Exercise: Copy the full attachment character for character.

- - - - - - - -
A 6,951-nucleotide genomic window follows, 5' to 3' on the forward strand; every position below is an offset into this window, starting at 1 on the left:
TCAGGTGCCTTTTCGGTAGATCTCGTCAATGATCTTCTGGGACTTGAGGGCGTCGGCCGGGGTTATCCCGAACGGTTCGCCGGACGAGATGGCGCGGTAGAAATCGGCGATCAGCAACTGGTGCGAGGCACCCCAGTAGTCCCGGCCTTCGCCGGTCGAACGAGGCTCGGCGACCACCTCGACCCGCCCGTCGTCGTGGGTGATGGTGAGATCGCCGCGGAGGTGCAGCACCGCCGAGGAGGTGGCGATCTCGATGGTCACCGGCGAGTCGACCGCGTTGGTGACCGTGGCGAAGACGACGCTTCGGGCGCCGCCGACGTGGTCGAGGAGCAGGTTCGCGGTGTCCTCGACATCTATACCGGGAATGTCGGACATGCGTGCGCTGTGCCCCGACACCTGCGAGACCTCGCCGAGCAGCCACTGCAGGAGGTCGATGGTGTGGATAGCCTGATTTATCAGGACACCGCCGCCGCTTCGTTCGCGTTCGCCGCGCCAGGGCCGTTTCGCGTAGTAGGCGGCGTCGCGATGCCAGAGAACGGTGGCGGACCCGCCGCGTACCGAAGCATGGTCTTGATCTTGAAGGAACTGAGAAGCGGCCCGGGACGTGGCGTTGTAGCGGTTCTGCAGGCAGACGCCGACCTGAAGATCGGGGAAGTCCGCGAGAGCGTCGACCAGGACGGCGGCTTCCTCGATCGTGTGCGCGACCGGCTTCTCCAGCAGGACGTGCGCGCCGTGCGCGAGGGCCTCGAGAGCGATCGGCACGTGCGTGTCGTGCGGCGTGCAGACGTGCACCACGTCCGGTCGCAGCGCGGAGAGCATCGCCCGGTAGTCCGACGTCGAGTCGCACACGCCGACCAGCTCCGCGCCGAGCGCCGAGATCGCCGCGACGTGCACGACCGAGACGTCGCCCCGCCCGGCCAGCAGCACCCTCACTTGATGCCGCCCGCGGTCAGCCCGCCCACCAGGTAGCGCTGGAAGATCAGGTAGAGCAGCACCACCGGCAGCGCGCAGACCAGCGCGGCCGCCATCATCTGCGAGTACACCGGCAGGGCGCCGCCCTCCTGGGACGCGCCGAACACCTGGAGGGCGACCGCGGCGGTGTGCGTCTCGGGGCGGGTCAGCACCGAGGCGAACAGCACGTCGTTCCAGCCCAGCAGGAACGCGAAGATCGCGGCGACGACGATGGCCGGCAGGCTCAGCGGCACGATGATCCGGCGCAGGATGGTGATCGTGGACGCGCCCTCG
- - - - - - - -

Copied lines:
A 6,951-nucleotide genomic window follows, 5' to 3' on the forward strand; every position below is an offset into this window, starting at 1 on the left:
TCAGGTGCCTTTTCGGTAGATCTCGTCAATGATCTTCTGGGACTTGAGGGCGTCGGCCGGGGTTATCCCGAACGGTTCGCCGGACGAGATGGCGCGGTAGAAATCGGCGATCAGCAACTGGTGCGAGGCACCCCAGTAGTCCCGGCCTTCGCCGGTCGAACGAGGCTCGGCGACCACCTCGACCCGCCCGTCGTCGTGGGTGATGGTGAGATCGCCGCGGAGGTGCAGCACCGCCGAGGAGGTGGCGATCTCGATGGTCACCGGCGAGTCGACCGCGTTGGTGACCGTGGCGAAGACGACGCTTCGGGCGCCGCCGACGTGGTCGAGGAGCAGGTTCGCGGTGTCCTCGACATCTATACCGGGAATGTCGGACATGCGTGCGCTGTGCCCCGACACCTGCGAGACCTCGCCGAGCAGCCACTGCAGGAGGTCGATGGTGTGGATAGCCTGATTTATCAGGACACCGCCGCCGCTTCGTTCGCGTTCGCCGCGCCAGGGCCGTTTCGCGTAGTAGGCGGCGTCGCGATGCCAGAGAACGGTGGCGGACCCGCCGCGTACCGAAGCATGGTCTTGATCTTGAAGGAACTGAGAAGCGGCCCGGGACGTGGCGTTGTAGCGGTTCTGCAGGCAGACGCCGACCTGAAGATCGGGGAAGTCCGCGAGAGCGTCGACCAGGACGGCGGCTTCCTCGATCGTGTGCGCGACCGGCTTCTCCAGCAGGACGTGCGCGCCGTGCGCGAGGGCCTCGAGAGCGATCGGCACGTGCGTGTCGTGCGGCGTGCAGACGTGCACCACGTCCGGTCGCAGCGCGGAGAGCATCGCCCGGTAGTCCGACGTCGAGTCGCACACGCCGACCAGCTCCGCGCCGAGCGCCGAGATCGCCGCGACGTGCACGACCGAGACGTCGCCCCGCCCGGCCAGCAGCACCCTCACTTGATGCCGCCCGCGGTCAGCCCGCCCACCAGGTAGCGCTGGAAGATCAGGTAGAGCAGCACCACCGGCAGCGCGCAGACCAGCGCGGCCGCCATCATCTGCGAGTACACCGGCAGGGCGCCGCCCTCCTGGGACGCGCCGAACACCTGGAGGGCGACCGCGGCGGTGTGCGTCTCGGGGCGGGTCAGCACCGAGGCGAACAGCACGTCGTTCCAGCCCAGCAGGAACGCGAAGATCGCGGCGACGACGATGGCCGGCAGGCTCAGCGGCACGATGATCCGGCGCAGGATGGTGATCGTGGACGCGCCCTCG